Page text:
Forde had realised that there were no movie showings in Cork on a Sunday, so he and Downing hatched a plan to bring films from the Assembly Rooms Theatre on Sunday morning, and have them back in Cork again by Monday morning. That way the theatre owners in Cork would be none-the-wiser about the fact that their film reels had been missing on the Sunday.

To show films privately was against the law, so to hide the fact that he was doing this, Downing took the movie reels out of their protective metal cases and placed them in a Gladstone bag for transport to Dromcollogher. The metal cases would still be in Cork, giving the impression that the films were where they were supposed to be.

The projector was set up on a table in front of the only exit to the loft and the reels were placed beside it. There were also two candles placed on the table to give light to them while they checked both the money people were going to be paying and to read the reels as they were being loaded into the projector to be shown. The candles were not placed in holders, but they were held in place by hardened candle wax. The showing was scheduled to begin at 9.00p.m. so as to allow people to attend Benediction at the church.

Locals then made their way from the church to the hardware store and climbed the rickety outside stairs to the loft and take their places in time for the screening. It was not long before there were two hundred people packed into the tiny room.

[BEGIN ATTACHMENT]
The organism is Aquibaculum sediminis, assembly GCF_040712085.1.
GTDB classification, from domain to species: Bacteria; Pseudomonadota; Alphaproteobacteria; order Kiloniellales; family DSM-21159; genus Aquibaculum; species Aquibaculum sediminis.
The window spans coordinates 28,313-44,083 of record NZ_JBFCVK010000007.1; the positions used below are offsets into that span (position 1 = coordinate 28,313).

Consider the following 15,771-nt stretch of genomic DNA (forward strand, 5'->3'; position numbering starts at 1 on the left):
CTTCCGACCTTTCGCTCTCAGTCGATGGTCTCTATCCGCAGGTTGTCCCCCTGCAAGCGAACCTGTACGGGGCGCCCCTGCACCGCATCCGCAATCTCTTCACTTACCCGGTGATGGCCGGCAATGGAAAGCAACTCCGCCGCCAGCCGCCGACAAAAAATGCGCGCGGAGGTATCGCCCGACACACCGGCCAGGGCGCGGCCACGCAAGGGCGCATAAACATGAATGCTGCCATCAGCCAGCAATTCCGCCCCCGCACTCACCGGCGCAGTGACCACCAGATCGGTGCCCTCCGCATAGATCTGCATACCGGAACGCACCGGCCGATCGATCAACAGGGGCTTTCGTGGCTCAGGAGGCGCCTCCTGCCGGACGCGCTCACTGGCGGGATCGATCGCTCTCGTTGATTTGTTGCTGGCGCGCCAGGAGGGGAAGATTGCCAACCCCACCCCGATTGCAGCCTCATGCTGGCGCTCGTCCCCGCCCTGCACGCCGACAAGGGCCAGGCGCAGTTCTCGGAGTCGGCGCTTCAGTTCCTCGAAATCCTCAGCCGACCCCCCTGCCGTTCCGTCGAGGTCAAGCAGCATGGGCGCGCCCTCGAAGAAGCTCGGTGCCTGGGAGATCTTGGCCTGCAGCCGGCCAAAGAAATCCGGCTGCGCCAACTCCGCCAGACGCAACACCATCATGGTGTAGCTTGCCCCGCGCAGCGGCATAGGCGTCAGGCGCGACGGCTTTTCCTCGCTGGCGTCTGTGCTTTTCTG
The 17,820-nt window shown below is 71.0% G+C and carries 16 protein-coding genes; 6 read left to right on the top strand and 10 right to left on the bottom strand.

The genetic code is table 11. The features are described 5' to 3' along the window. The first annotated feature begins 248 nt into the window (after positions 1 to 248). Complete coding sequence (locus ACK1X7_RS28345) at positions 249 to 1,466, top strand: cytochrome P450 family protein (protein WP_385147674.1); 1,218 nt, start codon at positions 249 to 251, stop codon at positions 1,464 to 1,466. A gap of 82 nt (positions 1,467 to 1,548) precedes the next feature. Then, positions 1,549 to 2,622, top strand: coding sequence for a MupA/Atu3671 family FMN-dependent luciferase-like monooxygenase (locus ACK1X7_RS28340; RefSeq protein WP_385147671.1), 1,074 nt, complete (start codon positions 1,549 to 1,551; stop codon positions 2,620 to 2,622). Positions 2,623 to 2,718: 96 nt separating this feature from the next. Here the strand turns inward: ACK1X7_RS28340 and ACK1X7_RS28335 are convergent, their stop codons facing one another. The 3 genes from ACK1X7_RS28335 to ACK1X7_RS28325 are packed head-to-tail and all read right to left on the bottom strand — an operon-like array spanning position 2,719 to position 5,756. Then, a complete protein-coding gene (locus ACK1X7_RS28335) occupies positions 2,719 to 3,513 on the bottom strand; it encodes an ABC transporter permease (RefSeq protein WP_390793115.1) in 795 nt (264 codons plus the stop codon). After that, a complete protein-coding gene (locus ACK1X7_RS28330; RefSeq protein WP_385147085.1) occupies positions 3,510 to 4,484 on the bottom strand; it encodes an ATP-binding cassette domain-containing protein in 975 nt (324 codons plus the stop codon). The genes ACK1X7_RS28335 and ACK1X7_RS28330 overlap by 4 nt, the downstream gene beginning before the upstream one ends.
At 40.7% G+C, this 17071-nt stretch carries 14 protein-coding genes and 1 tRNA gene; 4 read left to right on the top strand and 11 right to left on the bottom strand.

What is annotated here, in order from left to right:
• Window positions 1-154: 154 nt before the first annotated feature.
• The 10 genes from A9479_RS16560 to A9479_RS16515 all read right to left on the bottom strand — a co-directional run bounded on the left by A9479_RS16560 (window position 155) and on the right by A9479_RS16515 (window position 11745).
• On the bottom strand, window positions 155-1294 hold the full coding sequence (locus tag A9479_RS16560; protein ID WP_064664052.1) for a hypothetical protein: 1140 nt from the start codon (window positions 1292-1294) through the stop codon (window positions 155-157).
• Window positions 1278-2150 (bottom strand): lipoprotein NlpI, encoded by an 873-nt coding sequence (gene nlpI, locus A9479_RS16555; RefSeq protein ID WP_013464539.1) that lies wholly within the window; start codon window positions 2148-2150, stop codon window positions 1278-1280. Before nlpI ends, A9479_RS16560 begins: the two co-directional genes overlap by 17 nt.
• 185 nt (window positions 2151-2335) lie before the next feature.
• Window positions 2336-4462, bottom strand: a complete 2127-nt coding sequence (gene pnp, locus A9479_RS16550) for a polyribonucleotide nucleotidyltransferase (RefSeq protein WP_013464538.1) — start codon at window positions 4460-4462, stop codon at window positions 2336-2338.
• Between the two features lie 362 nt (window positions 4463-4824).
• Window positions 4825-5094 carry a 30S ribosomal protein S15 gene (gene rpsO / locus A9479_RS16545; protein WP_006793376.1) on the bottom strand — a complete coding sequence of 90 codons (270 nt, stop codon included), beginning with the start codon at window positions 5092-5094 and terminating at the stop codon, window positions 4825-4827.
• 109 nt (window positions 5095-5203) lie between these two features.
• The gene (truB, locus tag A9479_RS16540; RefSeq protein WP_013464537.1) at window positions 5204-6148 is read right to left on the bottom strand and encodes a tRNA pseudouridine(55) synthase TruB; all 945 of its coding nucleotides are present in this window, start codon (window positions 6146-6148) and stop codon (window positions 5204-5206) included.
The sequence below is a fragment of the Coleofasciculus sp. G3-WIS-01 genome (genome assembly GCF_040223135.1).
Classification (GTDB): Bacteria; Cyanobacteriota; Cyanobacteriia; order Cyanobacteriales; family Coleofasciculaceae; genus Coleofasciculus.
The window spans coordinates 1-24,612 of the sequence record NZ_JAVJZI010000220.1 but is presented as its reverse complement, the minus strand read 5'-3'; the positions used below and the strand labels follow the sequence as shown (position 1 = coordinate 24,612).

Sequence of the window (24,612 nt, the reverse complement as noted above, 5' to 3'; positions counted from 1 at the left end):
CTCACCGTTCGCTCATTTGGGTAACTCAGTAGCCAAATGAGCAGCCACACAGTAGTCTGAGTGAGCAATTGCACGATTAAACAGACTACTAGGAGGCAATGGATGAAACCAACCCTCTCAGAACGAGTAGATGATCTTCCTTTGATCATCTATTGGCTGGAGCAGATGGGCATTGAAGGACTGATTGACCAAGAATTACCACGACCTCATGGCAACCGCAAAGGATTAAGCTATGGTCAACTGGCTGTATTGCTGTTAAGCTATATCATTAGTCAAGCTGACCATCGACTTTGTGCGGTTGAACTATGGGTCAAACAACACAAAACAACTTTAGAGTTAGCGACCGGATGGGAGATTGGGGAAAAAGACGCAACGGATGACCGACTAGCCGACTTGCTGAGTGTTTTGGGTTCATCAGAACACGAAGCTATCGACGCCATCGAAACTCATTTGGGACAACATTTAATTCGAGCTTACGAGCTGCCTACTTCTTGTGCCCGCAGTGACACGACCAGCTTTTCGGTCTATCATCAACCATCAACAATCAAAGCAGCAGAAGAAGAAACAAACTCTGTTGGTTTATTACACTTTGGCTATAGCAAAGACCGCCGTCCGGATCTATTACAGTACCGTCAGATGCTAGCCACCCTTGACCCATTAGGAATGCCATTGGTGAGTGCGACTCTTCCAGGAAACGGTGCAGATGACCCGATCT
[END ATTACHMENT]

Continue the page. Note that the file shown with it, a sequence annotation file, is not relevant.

The first of the two films, a short movie called, "The Decoy," was shown without incident. By this time, one of the two candles on the table had burnt out. One candle remained alight.

Things turned for the worst after the second film "The False Alarm" began.

There are many different suggestions as to how the remaining candle was knocked over. Some say that young boys in the room were throwing their caps at it in an effort to extinguish it, in the hopes that they could make off with the takings without being seen. However this story has not been confirmed. What is known is that the candle did fall over onto a reel of naked film which exploded into flames. A former Brittish Army officer and local Garda, Sergeant Long was reported to have noticed this and got up to kick the film off the table, but another man got to it first and started using his cap to beat the flames, fanning them and causing the table and the film to be engulfed in fire. A panic ensued and Sergeant Long was carried out of the room by the fleeing crowd.